Burqa ban splits Morocco society


Moroccon women in burqa with their children on a beach. The Muslim Times has a large collection of articles about Hijab

Source: Arab News

RABAT: Morocco’s ban on the sale and production of full-face veils (burqa) has sharply divided opinions in the North African country.

Writers and intellectuals have condemned the burqa ban.

“No authority in the world has the right to impose a dress code on a woman or a man for their everyday life,” wrote columnist Abdellah Tourabi, in a view widely shared on social media in Morocco.

Is the burqa foreign to Moroccan culture? he asked.

Sure, but “slim jeans were not the apparel of the sultans and our grandmothers were not crazy about Victoria’s Secret bras,” Tourabi said.

“The burqa is not an item of clothing just like any other… it’s an instrument of oppression, a horrific negation of women, an insult to half of humanity,” according to award-winning French-Moroccan novelist Leila Slimani.

Slimani, in an opinion piece on news website Le360, said the burqa ban signaled that Morocco was moving “toward greater equality between the sexes.”

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7 replies

  1. Morocco ‘bans sale and production’ of the burka

    Source: Telegraph

    By James Rothwell Rémy Pigaglio, casablanca

    Morocco has reportedly banned the sale and production of the burka in what appears to be the latest stage of the kingdom’s crackdown on Islamic extremism.

    Letters announcing the ban were sent out to market vendors earlier this week, with businessmen given just 48 hours to get rid of their stock.

    It is unclear whether the ban, which is linked to security concerns as the burka fully conceals the wearer’s face, extends to wearing the burka in public places.

    “We have taken the step of completely banning the import, manufacture and marketing of this garment in all the cities and towns of the kingdom,” a senior Moroccan government official told local news website le360.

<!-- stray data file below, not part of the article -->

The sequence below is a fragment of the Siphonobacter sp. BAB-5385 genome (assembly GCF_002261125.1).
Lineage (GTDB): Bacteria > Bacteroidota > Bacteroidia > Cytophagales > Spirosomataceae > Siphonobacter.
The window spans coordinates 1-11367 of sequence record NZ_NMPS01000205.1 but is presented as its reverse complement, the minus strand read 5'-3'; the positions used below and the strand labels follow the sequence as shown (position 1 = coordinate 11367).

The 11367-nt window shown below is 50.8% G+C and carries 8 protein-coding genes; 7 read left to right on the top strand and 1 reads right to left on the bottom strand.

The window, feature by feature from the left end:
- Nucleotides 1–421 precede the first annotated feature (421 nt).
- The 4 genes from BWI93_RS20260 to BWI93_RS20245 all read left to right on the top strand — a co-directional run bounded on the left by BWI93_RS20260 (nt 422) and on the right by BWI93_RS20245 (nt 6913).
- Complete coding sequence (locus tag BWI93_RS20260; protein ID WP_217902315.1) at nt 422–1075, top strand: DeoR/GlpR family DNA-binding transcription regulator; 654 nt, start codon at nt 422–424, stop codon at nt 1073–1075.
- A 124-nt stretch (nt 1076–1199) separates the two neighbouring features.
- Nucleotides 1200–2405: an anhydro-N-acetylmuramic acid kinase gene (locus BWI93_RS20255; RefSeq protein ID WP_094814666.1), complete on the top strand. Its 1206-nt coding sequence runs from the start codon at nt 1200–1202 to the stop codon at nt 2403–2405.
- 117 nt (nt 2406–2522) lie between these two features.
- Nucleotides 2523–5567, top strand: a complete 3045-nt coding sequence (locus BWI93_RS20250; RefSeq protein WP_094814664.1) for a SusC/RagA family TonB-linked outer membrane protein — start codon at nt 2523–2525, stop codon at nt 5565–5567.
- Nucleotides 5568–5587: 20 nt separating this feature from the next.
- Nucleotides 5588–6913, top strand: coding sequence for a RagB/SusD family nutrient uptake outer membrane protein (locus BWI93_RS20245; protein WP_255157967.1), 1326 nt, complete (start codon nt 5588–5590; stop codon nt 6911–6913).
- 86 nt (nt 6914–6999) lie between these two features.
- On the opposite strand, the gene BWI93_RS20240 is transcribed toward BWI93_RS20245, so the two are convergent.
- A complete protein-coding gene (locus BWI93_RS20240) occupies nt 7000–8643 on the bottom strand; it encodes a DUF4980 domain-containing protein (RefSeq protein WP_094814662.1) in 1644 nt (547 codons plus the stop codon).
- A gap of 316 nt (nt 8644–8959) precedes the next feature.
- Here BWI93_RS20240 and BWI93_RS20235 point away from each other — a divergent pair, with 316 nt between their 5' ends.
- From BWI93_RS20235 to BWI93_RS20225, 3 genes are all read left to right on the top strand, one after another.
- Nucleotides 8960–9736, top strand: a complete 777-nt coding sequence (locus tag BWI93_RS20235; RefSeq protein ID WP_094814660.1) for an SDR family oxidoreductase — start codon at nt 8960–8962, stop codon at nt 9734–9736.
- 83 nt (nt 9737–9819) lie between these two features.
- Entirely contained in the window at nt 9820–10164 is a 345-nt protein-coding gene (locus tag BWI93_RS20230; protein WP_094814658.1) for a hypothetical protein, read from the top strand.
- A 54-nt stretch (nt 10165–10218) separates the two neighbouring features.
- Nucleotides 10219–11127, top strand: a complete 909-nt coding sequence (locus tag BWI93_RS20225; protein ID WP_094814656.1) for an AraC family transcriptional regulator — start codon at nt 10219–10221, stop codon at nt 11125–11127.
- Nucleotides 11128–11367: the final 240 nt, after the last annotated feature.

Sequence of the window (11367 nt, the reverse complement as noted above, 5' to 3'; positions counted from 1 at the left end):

The kingdom’s government has not confirmed the ban and it was unavailable for comment on Thursday.

    Relatively few Muslim women in Morocco wear the burka, which completely conceals the wearer’s face with a grille.

    They instead opt for the hijab, a headscarf, or the niqab, which leaves the eyes visible.

    The burka is more commonly worn in conservative Muslim societies such as Afghanistan and Pakistan.

    The Foreign Office says there is a “high risk” of terror attacks in Morocco, a popular tourist destination that sees up to 600,00 British visitors each year.

    King Mohammed VI, who oversees the Moroccan government, has said that he favours a moderate version of Islam and has vowed to crack down on homegrown terrorism.

    “Those who engage in terrorism, in the name of Islam, are not Muslims,” he said in a speech last August. “Their only link to Islam is the pretexts they use to justify their crimes and their folly.

    “They have strayed from the right path, and their fate is to dwell forever in hell.”

    The ban has divided Moroccans – while some Salafist Muslim groups have strongly criticised the move, others say it is justified as the burka oppresses women.

    “When it’s about wearing a hijab, a burqa, salafis all agree,” said Saida Drissi, chairman of the Democratic Association of the Women of Morocco.

    “But we never hear them [protest] when a girl can’t wear a miniskirt…do the salafis believe in the freedom of religion, in the personal rights, in the fact that the woman is a citizen ?”